Following are some of the most commonly asked questions we receive regarding waste water systems.
Every system will have its unique circumstances to consider, so feel free to contact us to discuss your needs.
Upon move-in, check to make sure that the breakers in the control panel outside and inside are in the on position. Contact us and we can walk you through this process if assistance is needed.
TCEQ requires all aerobic waste water systems be maintained by either a licensed Maintenance Provider or a certified property owner. Aerobic systems are more complex and do require more maintenance.
Per TCEQ, maintenance may be performed by homeowners for systems using secondary treatment or drip irrigation, and surface application disposal. Some permitting authorities have adopted more stringent requirements, which may require homeowner training or even prohibit homeowner maintenance. Check with your permitting authority to find out if it has adopted more stringent requirements. Contracting with a licensed maintenance provider to check, troubleshoot and test the system as required in 30 TAC §285.91(4) will help ensure that the system operates correctly. The maintenance provider inspects components of the system and notes whether or not every component is working during each site visit. The maintenance provider will tell the homeowner of any problems or repairs to be made. Any required repairs that are not made will be reported to the permitting authority.
Having a professional routinely check your system ensures proper operation and health safety.
As long as your system is functioning as designed, all systems components are working correctly, and it is being properly maintained, it is safe.
There should be a mute button, most often a toggle switch on the side of the control panel where the alarm is located. Check to see if your compressor is running or if your sprinklers have been spraying. Mute the alarm and contact us.
The most common reason an Aerobic Waste Water System will smell is due to lack of air. It must have continual air-flow at all times or the beneficial bacteria will die, causing it to smell. Make sure your compressor is running & that your breakers are not tripped. If it’s still not getting air, contact us.
On average every 2 to 3 years or whenever if an overload occurs. There are many variables that can affect this including system design, size and individual use.
We highly discourage anyone from pumping only one tank on a multi-tank system. To correctly clean a system out a system, all tanks need to be pumped. Attempting to only pump out one take will cause you to waste money in the long run and would be a very temporary relief from the already overloaded situation.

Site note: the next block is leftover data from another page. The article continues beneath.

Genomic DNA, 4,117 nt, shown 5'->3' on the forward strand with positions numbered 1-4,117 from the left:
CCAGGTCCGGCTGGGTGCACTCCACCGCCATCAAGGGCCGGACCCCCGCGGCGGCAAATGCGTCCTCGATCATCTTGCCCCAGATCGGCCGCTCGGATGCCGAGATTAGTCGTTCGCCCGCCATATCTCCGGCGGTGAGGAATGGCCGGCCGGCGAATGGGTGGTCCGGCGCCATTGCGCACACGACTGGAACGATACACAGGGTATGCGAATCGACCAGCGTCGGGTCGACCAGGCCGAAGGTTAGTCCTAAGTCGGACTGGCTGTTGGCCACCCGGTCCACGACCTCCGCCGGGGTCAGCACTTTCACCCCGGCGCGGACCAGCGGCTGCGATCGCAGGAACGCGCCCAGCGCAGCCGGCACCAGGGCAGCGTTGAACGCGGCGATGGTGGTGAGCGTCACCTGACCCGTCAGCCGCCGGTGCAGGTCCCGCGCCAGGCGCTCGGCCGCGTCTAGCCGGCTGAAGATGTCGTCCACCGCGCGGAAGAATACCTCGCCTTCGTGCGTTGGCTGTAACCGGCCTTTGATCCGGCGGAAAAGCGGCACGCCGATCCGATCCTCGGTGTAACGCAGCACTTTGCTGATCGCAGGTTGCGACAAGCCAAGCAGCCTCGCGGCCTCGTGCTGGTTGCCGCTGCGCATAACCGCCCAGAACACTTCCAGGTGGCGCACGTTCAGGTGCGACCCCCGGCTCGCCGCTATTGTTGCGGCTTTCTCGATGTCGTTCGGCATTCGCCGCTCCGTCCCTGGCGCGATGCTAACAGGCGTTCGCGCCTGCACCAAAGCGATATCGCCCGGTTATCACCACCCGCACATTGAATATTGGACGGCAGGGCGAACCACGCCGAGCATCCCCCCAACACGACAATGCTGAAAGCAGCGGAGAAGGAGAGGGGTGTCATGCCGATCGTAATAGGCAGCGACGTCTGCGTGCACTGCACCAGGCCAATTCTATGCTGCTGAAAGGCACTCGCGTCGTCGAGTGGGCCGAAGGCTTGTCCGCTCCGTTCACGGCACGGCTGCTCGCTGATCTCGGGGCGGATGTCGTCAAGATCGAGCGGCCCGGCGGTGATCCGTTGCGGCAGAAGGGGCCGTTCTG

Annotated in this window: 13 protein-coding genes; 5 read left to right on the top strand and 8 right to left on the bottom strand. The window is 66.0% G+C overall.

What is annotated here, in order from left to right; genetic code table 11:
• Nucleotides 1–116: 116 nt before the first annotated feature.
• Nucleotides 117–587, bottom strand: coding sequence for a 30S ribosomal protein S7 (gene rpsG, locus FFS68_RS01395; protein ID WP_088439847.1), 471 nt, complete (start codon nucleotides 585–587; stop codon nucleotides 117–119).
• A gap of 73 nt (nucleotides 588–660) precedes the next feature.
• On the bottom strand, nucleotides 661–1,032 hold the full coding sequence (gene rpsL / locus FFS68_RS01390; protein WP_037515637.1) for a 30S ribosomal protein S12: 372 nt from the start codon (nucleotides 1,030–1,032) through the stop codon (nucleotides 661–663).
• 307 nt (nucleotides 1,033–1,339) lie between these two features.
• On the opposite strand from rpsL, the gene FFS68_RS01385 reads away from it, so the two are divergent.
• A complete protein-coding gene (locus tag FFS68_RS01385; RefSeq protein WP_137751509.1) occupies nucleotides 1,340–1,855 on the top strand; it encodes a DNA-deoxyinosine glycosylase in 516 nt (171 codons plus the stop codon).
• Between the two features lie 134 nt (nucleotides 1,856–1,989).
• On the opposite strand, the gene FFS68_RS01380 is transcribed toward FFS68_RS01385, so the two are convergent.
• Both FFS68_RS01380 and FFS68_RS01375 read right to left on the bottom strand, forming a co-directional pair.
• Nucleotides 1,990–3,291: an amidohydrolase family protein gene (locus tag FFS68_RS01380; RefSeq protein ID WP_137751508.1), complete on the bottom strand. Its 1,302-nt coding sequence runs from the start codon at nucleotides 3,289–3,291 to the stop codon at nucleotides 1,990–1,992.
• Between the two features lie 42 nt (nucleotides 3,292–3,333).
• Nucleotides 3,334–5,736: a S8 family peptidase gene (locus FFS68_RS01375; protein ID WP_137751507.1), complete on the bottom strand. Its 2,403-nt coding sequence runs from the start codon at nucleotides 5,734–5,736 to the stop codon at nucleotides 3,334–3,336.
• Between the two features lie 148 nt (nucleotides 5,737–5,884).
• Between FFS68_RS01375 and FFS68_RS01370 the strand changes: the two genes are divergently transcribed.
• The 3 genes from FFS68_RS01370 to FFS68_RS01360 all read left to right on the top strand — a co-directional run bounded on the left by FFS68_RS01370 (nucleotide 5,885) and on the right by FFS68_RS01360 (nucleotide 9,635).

The pump is probably stopped up and needs cleaning.
How often you refill your chlorine depends on the usage of the system. Check it at least every two
weeks to be sure it has enough chlorine.
NO, DO NOT USE TABLETS DESIGNED FOR SWIMMING POOL USE AS THESE MAY RELEASE AN EXPLOSIVE GAS CALLED NITROGEN CHLORIDE. When disinfection of secondary effluent is required, use a chlorine tablet made from calcium hypochlorite that is certified for wastewater disinfection by EPA. The tablets are very reactive and will kill 99% of the bacteria present in the effluent within 10 minutes. Follow all warning and precaution statements of the chlorine tablet manufacturer to protect yourself and the system equipment. .
A surfacing of septic water is caused by the age of the system, over use of water or high ground water
caused by seasonal rains.
A lateral line is a drain field that disperses the septic water into the earth. Lateral lines connect into the
tanks and are buried underground.
Pumping of a conventional system is the same as pumping out an aerobic system. By pumping out the
system you are taking the solids out to prevent them from stopping up the lateral lines. Soil types and
system types affect the operation of a system as well. Sandy soils work better and longer than clay type soils, as they drain faster and more efficiently. Usage, system design and the age of the system are also determining factors.
The lateral fields are full due to high ground water or a failing system and simply will not take any additional liquids. There may also be a broken or clogged pipe causing it to not drain. Some systems are designed to use a lift pump which may also be failing.